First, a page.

In the ongoing debate about coronavirus face mask effectiveness, a new study published this week suggests that widespread use of face masks can help to prevent large outbreaks of COVID-19.
The study, published Tuesday in The Lancet Digital Health, surveyed more than 300,000 Americans 13 years of age or older about their mask-wearing habits. Participants were asked questions like how likely they were to wear a face mask while in public places, such as while shopping for groceries, or visiting family and friends who do not live in their household.
Of those who responded, some 85% said they were “very likely” to wear a mask while grocery shopping, and roughly 40% said the same about visiting family and friends. Overall, those 65 or older were more likely to report wearing a mask, as were Black and Hispanic Americans and those who reported living in a large urban area.
By the end, a logistic model “controlling for physical distancing, population demographics and other variables found that a 10% increase in self-reported mask-wearing was associated with an increased odds of transmission control,” the researchers, from Boston Children’s Hospital, wrote.
In other words, the researchers found that just a 10% increase in face-mask wearing by those within a certain zip code tripled the odds that the community could keep control of virus transmission, or tripling the community’s chances of keeping the coronavirus reproduction number (R0) below one.
An R0 is a mathematical term that is related to how infectious a disease is, or the average number of people who will contract the illness from a single person who is infected with it. An R0 below one indicates that a disease “will decline and eventually die out,” per Healthline.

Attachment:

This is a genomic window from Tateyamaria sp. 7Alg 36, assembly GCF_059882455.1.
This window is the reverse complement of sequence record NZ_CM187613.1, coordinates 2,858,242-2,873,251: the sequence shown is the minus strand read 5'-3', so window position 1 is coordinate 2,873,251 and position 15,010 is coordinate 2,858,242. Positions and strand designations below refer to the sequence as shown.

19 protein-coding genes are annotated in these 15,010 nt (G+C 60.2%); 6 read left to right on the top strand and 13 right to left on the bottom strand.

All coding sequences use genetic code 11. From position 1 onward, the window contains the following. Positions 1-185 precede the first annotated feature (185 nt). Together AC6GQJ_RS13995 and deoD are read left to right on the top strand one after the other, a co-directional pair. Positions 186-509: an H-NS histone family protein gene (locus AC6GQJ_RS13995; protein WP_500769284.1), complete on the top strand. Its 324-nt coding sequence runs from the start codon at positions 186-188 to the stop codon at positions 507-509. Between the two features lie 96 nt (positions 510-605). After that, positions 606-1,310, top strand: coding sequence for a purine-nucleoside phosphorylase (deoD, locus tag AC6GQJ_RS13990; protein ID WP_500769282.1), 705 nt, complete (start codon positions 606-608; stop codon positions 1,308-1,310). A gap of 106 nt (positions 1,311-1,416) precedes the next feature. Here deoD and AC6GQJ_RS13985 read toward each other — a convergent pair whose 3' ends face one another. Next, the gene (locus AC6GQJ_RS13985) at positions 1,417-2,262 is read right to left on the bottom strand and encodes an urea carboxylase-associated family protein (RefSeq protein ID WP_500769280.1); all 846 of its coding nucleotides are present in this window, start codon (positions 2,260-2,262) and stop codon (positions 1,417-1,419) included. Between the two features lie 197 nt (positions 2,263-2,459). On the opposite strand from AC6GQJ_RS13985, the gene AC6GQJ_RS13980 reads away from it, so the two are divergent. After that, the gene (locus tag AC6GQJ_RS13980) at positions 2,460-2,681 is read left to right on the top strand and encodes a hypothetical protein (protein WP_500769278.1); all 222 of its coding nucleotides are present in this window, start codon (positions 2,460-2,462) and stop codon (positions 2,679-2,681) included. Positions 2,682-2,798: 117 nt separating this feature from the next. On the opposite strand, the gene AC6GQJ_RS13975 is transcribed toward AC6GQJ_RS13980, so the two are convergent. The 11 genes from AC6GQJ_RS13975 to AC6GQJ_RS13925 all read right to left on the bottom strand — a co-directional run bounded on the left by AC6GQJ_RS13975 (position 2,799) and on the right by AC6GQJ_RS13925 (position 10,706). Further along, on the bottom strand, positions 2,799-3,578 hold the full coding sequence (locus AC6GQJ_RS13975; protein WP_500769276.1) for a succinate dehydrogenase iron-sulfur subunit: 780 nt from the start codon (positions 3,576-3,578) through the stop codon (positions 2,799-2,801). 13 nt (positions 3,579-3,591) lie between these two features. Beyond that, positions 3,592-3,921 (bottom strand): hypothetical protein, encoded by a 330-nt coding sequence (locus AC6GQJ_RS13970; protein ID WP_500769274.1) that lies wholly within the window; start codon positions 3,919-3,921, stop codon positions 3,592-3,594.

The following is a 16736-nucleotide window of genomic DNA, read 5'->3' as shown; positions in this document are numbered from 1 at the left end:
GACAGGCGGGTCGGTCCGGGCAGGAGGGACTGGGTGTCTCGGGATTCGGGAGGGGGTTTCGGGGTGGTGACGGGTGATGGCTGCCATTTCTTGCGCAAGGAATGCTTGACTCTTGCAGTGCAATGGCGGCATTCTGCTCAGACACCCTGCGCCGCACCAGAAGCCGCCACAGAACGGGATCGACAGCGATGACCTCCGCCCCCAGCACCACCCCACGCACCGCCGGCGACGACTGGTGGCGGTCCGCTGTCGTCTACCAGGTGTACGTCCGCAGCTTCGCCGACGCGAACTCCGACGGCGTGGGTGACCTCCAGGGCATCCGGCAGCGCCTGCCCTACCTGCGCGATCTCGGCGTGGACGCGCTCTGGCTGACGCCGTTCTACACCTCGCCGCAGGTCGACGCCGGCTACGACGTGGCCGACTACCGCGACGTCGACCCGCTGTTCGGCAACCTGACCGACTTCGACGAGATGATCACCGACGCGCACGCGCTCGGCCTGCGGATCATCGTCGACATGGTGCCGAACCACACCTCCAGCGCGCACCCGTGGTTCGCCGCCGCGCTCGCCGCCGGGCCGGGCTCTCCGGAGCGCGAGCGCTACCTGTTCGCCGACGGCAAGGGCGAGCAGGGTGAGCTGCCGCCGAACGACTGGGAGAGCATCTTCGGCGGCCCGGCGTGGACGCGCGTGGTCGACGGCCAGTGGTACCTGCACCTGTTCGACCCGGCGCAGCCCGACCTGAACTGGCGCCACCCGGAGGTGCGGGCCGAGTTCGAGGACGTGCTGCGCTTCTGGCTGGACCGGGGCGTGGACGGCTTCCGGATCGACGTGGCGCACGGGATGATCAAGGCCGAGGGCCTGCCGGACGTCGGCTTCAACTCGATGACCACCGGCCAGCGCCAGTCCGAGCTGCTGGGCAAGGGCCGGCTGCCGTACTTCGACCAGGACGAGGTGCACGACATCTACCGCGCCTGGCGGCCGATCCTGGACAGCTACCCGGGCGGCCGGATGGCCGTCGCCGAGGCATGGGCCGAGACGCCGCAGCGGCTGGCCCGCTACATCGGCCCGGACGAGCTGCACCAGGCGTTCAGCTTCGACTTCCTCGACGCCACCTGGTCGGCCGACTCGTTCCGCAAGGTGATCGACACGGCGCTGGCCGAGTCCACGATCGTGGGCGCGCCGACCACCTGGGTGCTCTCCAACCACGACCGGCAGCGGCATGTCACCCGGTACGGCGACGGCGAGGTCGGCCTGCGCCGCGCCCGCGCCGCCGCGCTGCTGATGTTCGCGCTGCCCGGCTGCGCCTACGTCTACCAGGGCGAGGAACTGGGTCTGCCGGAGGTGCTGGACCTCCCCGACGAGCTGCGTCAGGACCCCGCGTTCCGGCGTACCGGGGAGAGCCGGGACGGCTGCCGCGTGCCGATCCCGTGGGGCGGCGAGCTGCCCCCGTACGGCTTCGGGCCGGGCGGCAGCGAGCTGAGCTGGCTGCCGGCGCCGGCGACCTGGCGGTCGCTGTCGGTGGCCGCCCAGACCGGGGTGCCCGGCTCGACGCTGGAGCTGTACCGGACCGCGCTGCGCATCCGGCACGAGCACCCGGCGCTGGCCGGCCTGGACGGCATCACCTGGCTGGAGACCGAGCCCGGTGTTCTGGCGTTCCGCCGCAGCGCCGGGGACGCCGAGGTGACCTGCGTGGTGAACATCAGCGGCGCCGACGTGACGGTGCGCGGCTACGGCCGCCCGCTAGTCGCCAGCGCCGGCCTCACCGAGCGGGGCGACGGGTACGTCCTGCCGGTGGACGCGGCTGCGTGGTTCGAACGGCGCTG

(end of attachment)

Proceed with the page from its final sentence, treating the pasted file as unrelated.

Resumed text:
While the study authors identified certain limitations – they didn’t account for contact tracing and testing, for example, and participants were asked to self-report their mask-wearing habits – they ultimately concluded that “communities with high reported mask-wearing and physical distancing had the highest predicted probability of transmission control.”
“The widespread reported use of face masks combined with physical distancing increases the odds of SARS-CoV-2 transmission control. Self-reported mask-wearing increased separately from government mask mandates, suggesting that supplemental public health interventions are needed to maximize adoption and help to curb the ongoing epidemic.”
“The evidence is clear: masks work,” Dr. Hannah Clapham of the National University of Singapore said in an article accompanying the study.
However, she noted, “their use is a non-targeted control measure, wherein the whole population is involved, rather than just known or suspected cases.”
Or, in other words, “buy-in from society as a whole is, therefore, necessary for the success of the intervention,” she wrote.